Additionally, TU owns another well-regarded telecom with its Koodo Mobile brand. This company offers consumers cellular service without a fixed term contract. While TU promotes itself with cuddly animals, Koodo instead uses a miniature wrestler boasting about product offerings to appeal to young customers.

TU bills itself as "Canada's fastest-growing national telecommunications company," While it does have an enviable position in its key markets, the biggest differentiator here in my view is the "TELUS Health" brand. TU actually has a leadership position in the healthcare information space as it is Canada's largest healthcare IT provider.

Most recently, TU acquired the Canadian Electronic Medical Record [EMR] operations of Nightingale Informatix Corp - a company which trades on the TSX Venture Exchange. With this purchase, TU gains "nearly 5,000 physician customers across Ontario, Western Canada and Atlantic Canada" on top of the 20,000 healthcare practitioners in Canada already making use of TELUS' healthcare infrastructure. The growth in this area over the coming decades will provide plenty of runway for rising profits. The key is to be among the first on the ground to become a leader and TU has certainly positioned itself at the forefront of this market. Integrated health records between hospitals, pharmacies, family practices and other areas are rapidly becoming a reality and TU is able to leverage its already-respected brand to garner further business.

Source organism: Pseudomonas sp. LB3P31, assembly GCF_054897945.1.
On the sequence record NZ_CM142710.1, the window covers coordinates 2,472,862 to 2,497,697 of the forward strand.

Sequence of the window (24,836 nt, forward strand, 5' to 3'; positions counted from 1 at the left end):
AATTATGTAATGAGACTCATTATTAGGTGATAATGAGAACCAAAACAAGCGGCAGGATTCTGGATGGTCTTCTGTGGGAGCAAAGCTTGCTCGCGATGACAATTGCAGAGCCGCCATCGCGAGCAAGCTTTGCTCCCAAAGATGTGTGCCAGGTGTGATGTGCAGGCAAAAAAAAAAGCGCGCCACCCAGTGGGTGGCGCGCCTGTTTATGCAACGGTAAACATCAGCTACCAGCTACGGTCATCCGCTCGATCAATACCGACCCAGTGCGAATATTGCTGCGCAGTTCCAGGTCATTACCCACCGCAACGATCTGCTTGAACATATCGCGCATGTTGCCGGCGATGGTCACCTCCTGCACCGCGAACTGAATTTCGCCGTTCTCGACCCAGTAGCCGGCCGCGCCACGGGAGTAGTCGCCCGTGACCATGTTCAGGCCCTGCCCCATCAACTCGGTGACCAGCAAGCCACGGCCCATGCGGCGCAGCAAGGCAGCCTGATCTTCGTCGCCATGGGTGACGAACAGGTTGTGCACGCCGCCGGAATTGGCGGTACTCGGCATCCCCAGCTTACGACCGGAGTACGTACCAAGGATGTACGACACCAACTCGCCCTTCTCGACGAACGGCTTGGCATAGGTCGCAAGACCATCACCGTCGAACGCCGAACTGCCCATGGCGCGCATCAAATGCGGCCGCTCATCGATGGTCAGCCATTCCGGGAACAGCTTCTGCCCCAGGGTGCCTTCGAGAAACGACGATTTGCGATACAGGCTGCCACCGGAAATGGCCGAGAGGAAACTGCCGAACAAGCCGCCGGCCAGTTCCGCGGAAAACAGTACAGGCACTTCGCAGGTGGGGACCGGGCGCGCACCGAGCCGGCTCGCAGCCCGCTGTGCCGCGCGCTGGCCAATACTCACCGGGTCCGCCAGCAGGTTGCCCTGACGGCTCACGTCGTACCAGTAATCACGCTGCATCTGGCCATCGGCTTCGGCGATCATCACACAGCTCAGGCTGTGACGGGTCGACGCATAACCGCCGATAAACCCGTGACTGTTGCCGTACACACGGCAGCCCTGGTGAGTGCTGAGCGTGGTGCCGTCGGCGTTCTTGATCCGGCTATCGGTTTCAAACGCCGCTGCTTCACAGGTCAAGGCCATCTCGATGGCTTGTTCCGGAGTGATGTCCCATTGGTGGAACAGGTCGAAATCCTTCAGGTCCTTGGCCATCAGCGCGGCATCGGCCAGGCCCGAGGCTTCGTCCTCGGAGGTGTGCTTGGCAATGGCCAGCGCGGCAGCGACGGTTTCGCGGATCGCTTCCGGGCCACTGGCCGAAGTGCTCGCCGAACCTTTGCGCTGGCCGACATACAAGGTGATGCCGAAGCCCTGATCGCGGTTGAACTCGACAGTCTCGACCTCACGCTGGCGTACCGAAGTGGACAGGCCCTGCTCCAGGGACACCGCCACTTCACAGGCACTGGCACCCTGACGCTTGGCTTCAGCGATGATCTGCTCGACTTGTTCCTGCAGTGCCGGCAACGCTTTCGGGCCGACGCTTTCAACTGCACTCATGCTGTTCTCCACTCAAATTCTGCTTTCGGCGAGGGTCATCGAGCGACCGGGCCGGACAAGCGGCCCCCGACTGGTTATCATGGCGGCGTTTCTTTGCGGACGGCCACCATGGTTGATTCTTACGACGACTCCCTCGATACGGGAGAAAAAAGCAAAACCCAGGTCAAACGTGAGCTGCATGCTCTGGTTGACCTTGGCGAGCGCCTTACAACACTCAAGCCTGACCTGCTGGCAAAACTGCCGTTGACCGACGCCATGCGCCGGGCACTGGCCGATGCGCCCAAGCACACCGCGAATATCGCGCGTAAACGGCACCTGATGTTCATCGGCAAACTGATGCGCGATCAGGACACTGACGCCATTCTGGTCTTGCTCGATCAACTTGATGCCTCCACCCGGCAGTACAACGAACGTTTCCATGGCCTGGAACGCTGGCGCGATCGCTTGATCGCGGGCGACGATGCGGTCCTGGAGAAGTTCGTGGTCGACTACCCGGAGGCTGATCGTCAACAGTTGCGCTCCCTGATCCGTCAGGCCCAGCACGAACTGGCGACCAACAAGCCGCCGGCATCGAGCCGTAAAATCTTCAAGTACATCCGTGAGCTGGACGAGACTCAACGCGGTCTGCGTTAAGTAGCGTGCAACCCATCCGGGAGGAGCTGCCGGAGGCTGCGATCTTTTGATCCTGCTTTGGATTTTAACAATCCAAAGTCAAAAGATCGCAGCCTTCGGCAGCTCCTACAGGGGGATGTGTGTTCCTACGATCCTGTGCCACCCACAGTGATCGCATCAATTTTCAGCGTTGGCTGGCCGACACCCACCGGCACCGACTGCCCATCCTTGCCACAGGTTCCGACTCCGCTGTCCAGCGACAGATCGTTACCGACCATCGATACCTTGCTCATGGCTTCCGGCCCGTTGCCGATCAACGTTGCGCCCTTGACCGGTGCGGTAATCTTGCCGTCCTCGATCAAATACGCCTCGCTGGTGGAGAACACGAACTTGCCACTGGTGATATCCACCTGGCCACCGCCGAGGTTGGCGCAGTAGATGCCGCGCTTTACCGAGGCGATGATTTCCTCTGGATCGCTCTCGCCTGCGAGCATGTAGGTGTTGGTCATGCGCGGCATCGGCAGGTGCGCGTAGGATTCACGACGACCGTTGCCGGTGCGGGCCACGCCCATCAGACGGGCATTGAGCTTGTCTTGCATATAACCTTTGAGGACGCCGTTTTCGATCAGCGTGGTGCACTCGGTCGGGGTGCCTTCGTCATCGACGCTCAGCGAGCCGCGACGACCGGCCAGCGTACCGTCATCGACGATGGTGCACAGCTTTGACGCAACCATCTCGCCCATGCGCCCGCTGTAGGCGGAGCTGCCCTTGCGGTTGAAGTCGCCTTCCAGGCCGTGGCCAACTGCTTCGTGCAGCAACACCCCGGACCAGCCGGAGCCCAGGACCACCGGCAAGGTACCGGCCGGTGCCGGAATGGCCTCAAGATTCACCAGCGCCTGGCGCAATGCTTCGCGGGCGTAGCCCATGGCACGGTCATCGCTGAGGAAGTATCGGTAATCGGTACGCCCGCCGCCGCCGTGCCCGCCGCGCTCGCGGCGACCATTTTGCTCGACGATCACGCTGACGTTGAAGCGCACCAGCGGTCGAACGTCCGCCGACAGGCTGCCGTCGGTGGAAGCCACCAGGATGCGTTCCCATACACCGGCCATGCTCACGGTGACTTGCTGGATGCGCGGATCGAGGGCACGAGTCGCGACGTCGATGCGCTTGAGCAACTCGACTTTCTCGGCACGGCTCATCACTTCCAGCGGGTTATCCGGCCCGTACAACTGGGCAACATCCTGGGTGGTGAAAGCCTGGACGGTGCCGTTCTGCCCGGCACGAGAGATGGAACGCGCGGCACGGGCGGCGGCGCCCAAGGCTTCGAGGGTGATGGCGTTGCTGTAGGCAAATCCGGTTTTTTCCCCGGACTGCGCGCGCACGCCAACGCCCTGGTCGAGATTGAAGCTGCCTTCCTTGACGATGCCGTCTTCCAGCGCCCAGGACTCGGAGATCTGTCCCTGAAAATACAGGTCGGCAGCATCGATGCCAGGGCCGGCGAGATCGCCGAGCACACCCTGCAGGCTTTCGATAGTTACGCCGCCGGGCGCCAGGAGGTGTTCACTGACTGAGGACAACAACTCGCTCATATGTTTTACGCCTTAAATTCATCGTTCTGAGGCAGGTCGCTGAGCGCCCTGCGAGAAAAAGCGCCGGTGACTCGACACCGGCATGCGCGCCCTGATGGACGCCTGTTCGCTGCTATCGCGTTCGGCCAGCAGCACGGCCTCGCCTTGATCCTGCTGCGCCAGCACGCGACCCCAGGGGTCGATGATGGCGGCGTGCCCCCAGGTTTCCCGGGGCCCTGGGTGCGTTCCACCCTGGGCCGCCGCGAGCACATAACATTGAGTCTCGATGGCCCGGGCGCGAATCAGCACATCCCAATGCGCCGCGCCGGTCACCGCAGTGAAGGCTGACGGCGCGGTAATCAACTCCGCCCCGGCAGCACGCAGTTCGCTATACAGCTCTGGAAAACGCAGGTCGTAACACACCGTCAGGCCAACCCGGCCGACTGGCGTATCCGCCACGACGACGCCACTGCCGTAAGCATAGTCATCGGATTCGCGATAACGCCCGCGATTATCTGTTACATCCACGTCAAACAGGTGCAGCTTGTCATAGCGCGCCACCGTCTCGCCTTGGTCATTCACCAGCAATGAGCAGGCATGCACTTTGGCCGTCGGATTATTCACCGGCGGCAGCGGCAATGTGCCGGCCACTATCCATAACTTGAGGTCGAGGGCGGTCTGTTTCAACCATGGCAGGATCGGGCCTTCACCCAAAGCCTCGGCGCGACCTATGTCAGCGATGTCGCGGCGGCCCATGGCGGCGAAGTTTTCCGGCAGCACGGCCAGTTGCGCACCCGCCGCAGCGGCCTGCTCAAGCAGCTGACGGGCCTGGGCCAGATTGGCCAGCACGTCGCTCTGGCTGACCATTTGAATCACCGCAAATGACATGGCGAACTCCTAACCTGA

TU has committed to semi-annual dividend increases with annual growth representing 7-10% through 2019, which they are planning should respect their long-term dividend payout ratio range of 65-75% of net earnings. As an investor it is always nice when a company is willing to demonstrate its confidence in future cash flows by stating such a policy outright.

Boiling It Down

Taking a look at a chart of how the companies detail their lines of businesses for shareholders, it is easy to see they are each competing largely in the same markets: